When you visit a Calgary optometry clinic, you may be handed off to an optician after your eye exam or meet with the optician before seeing the optometrist. What does an optician do? What kind of training do opticians have?
What Opticians Do
Opticians can design frames, verify that they fit your face and adjust frames. They can teach you how to put in contact lenses and how to properly sterilize them. They work based on the prescriptions provided by the ophthalmologist or optometrist.
An optician can clean your glasses prior to the exam, sterilize contact lenses, repair the frames and perform other non-medical tasks. Opticians can provide assistance with selecting and modifying low vision aids like magnifiers or ophthalmic prosthetic.
Many opticians make glasses to fit the prescription, grinding lenses to create one piece lenses, bifocals and trifocals to specification. They use various tools to check your current prescription lenses as well, determining if the problem someone reports is due to warping of the lenses or due to the fact that they’ve been cleaned so much the optics have been affected.
Depending on the office, opticians may do very basic eye exams, where someone reads letters off the chart. They routinely do this with patients while trying on frames and lenses to verify that the person can see properly with the new lenses.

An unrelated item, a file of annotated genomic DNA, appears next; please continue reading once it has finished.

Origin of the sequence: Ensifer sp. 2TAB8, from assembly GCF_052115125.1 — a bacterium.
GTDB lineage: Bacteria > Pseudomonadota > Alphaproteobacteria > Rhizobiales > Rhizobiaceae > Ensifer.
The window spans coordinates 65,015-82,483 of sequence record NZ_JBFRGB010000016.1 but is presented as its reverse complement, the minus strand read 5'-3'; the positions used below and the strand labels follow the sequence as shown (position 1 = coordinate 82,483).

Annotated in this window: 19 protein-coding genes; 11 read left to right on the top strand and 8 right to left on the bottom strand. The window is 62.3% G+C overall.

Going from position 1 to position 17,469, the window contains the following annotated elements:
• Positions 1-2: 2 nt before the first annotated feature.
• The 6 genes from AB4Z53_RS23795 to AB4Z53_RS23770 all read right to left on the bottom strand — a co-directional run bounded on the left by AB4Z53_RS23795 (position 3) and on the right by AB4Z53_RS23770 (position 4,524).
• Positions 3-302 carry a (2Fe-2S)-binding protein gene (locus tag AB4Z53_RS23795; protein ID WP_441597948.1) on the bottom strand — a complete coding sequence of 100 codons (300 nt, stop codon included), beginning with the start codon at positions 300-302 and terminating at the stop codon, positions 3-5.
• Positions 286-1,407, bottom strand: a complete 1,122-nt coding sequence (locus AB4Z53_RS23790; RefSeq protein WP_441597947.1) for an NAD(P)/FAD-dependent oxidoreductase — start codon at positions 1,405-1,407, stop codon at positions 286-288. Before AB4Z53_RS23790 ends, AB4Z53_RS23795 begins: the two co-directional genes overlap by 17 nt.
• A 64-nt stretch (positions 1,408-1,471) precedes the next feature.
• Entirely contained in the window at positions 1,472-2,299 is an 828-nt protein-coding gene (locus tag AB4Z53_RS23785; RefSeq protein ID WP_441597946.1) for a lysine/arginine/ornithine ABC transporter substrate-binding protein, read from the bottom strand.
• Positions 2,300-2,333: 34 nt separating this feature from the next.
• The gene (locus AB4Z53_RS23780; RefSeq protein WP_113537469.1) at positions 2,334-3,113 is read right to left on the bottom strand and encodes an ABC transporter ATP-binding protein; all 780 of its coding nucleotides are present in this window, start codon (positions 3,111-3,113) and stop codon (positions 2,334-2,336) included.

Opticians may be paid a base salary, commissions on the number of frames or price of the glasses sold or a combination of the two.
What Opticians Cannot Do
Optometrists can do almost anything an ophthalmologist can, from writing lens prescriptions to prescriptions for eye ointment, but only an ophthalmologist could perform eye surgery beyond removing small irritants from the eye. An optician has no prescription writing authority at all, though they can order glasses made to your specifications and the doctor’s prescription. Opticians can dispense cleaning solutions or provide over the counter options per the doctor’s recommendation. Opticians are not allowed to diagnose a condition or treat a medical condition. They may be the person to give you lens cleaning solution, artificial tears and other products already available at the eye doctor’s office.
Your Optician’s Training
Opticians need a high school diploma followed by formal training in opticianry; this is available as a two year degree in many areas, but someone may be trained via apprenticeship as well. The apprenticeship route is a two to four year on the job program under the supervision of someone already licensed as an optician. Licensing and certification of opticians depends on your jurisdiction.
Modern Technology and Optometry
Modern technology has shaped optometry practice. New tools allow eye doctors to use automated tests to determine one’s field of vision and repair minor retinal blood vessel bleeding before it leads to blindness. Reducing pressure in the eye due to glaucoma is a short fifteen minute procedure, not a long involved procedure. Laser eye surgery treats not only nearsightedness and farsightedness but has evolved to treat some forms of astigmatism, as well. Cataracts are no longer a source of disability, routinely treated via lens replacement.